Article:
I wasn't entirely sure what to expect from The News: A User's Manual, because this is my first de Botton book and I didn't know what a philosopher's take on the news media might look like. In some ways, it was engrossing, informative, interesting, enlightening. In other ways, it was maddeningly frustrating because it kept veering off into what the news could be, when I really wanted to focus on what it is now. (That said, without this futuristic, utopian ideal, it could have been too shallow and pointless a book.) It was at its best when it delved into the role of tragedy and why we are riveted by news stories of horrible things (just the other day I sat down and read a heap of articles about the 33 year old father in South Australia who drove his car off a wharf with his two young sons, ages 4 and 10 months, in a murder-suicide. I sat there and cried and cried and cried. But I keep coming back to those articles each day. What's the deal? De Botton explains, and it makes sense); or explaining the behind-the-scenes action (or lack thereof) of a news outlet; or why we don't care about what happens in foreign lands; or the effect consumer goods 'news' has on our psychology. There was much more here to love and appreciate than to whinge about, but the some sections were definitely more powerful than others. In particular, I found the chapter on Economics disappointing - I got much more out of a lead essay in The Monthly last year ("Of Clowns and Treasurers" by Richard Denniss, July 2015).
He has some interesting things to say about celebrity news, and why individuals are driven to want to be famous. Contrary to what I would have expected, de Botton doesn't denounce celebrity news, which he views as "a pity", partly because he would prefer "serious people" to anoint celebrities rather than organisations "entirely untroubled by the prospect of appealing to the lowest appetites." (p.159) My instant thought, though, was: but they already do - there are a lot of mass-market-produced 'stars' out there. De Botton's call for intelligent, interesting people who can contribute to our lives in helpful, meaningful and insightful ways is one of the rare times when he sounds naive as well as dismissive, because there are already a wide range of "worthy" individuals. This is one of the times, also, where he slips into self-help mode: "What underlies both the Christian and the Athenian approaches to celebrity is a commitment to the idea of self-improvement, as well as the belief that it is via immersion in the lives of great exemplars that we stand the richest chance of learning how to become better versions of ourselves." (p.163) It's certainly true - it'd be a rare individual who was made 'better' by someone like Kim Kardashian, say - and I love learning about facets to ancient cultures and diverse religions. But he goes on:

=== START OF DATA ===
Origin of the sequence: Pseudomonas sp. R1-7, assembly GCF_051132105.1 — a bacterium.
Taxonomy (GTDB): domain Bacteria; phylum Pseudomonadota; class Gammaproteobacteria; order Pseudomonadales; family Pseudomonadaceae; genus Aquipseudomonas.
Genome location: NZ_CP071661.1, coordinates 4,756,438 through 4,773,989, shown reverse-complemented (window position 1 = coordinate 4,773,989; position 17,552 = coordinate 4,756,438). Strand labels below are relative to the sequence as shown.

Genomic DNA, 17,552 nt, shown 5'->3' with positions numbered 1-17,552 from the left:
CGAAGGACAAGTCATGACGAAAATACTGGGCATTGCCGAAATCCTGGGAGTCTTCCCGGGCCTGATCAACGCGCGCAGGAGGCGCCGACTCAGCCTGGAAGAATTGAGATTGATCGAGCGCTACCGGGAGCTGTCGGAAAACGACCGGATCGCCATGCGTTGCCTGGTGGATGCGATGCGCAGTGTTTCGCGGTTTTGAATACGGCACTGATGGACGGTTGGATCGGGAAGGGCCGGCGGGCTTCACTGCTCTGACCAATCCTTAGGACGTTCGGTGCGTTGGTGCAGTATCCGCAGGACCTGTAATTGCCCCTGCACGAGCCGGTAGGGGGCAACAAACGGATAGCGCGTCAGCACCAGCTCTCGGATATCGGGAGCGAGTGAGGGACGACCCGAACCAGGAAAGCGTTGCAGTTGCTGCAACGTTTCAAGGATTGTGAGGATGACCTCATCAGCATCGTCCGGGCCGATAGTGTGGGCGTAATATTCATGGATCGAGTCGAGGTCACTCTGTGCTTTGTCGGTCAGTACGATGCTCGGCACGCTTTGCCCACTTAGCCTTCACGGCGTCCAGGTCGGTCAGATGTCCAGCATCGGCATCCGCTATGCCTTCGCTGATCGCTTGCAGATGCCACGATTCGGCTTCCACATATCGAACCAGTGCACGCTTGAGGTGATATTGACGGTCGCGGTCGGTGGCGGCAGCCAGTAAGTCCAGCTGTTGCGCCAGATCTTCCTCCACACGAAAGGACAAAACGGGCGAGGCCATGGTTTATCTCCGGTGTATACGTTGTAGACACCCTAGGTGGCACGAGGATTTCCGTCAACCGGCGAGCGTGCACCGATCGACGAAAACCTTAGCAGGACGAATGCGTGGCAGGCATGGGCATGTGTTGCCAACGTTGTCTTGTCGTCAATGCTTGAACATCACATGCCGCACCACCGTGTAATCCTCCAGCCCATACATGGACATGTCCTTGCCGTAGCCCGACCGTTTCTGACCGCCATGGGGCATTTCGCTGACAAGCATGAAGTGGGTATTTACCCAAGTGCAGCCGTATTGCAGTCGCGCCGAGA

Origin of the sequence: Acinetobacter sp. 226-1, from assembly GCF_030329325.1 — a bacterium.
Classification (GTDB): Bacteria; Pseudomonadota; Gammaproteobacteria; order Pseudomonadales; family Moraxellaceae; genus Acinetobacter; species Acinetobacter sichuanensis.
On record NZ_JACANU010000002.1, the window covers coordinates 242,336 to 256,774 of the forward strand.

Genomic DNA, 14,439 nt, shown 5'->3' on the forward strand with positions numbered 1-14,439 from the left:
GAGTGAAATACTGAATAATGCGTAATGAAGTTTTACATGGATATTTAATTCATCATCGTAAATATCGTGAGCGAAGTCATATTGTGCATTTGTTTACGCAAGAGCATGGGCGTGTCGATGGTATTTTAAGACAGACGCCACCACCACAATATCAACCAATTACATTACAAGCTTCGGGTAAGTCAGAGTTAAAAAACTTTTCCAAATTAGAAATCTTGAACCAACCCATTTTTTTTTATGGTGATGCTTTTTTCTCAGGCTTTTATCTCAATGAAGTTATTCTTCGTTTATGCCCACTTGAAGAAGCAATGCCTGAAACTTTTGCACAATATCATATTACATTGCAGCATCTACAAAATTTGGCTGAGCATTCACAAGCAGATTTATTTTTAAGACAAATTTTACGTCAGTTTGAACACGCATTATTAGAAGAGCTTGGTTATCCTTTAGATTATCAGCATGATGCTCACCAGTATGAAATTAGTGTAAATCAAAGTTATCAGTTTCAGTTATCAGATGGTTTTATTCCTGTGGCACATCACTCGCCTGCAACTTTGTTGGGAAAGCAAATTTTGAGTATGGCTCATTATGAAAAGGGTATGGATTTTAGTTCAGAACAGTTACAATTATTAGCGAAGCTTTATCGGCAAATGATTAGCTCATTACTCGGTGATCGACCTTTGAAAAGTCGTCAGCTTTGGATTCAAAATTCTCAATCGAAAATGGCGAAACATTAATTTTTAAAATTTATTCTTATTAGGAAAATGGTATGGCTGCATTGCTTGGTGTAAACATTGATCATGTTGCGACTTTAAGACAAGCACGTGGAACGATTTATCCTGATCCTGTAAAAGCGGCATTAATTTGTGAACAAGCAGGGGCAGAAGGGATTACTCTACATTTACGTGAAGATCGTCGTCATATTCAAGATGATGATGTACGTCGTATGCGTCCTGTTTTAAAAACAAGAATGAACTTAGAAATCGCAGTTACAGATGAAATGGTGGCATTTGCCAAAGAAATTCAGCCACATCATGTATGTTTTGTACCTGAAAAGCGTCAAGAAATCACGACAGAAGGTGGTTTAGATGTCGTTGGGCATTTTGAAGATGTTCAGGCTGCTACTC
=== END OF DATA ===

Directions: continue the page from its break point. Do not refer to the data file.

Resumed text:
We should cease to treat the better celebrities like magical apparitions fit only for passive wonder or sneaky curiosity. They are ordinary humans who have achieved extraordinary feats through hard work and strategic thinking. We should treat them as case studies to be pored over and rigorously dissected with a basic question in mind: 'What can I absorb from this person?' The interest that currently latches on to details of celebrities' clothes or diet should be channelled towards a project of growth. In the ideal news service of the future, every celebrity story would at heart be a piece of education: an invitation to learn from an admirable person about how to become a slightly better version of oneself. (p.165)
I don't disagree, yet I cringe at the idea of 'dissecting' someone in order to become a better person - maybe it's his language, but I can't help but picture scavengers picking all the meat off the bones of a once-elegant, 'worthy' beast. But then, I've never been interested in celebrity 'news' (comparisons to vultures have already been made) and it's one element of the human psyche I struggle to understand, that obsessive adoration of another. (There's definitely a similarity there between celebrities and religion, which de Botton skirts around with his own comparison.) But I definitely love to learn from others, and there are plenty of 'worthies' in the arts. I don't disagree with de Botton's encouragement to ask, in our own heads, 'what can I learn from this person?' It certainly leads to greater self-reflection and self-awareness, which wouldn't be a bad thing in general. I suppose I am well-taught in the school of scepticism, unfortunately, that I don't see his ideas taking root in modern, mainstream society. It was exactly this 'self-help' element that had me baulking at times, and makes it hard for me to write a coherent review.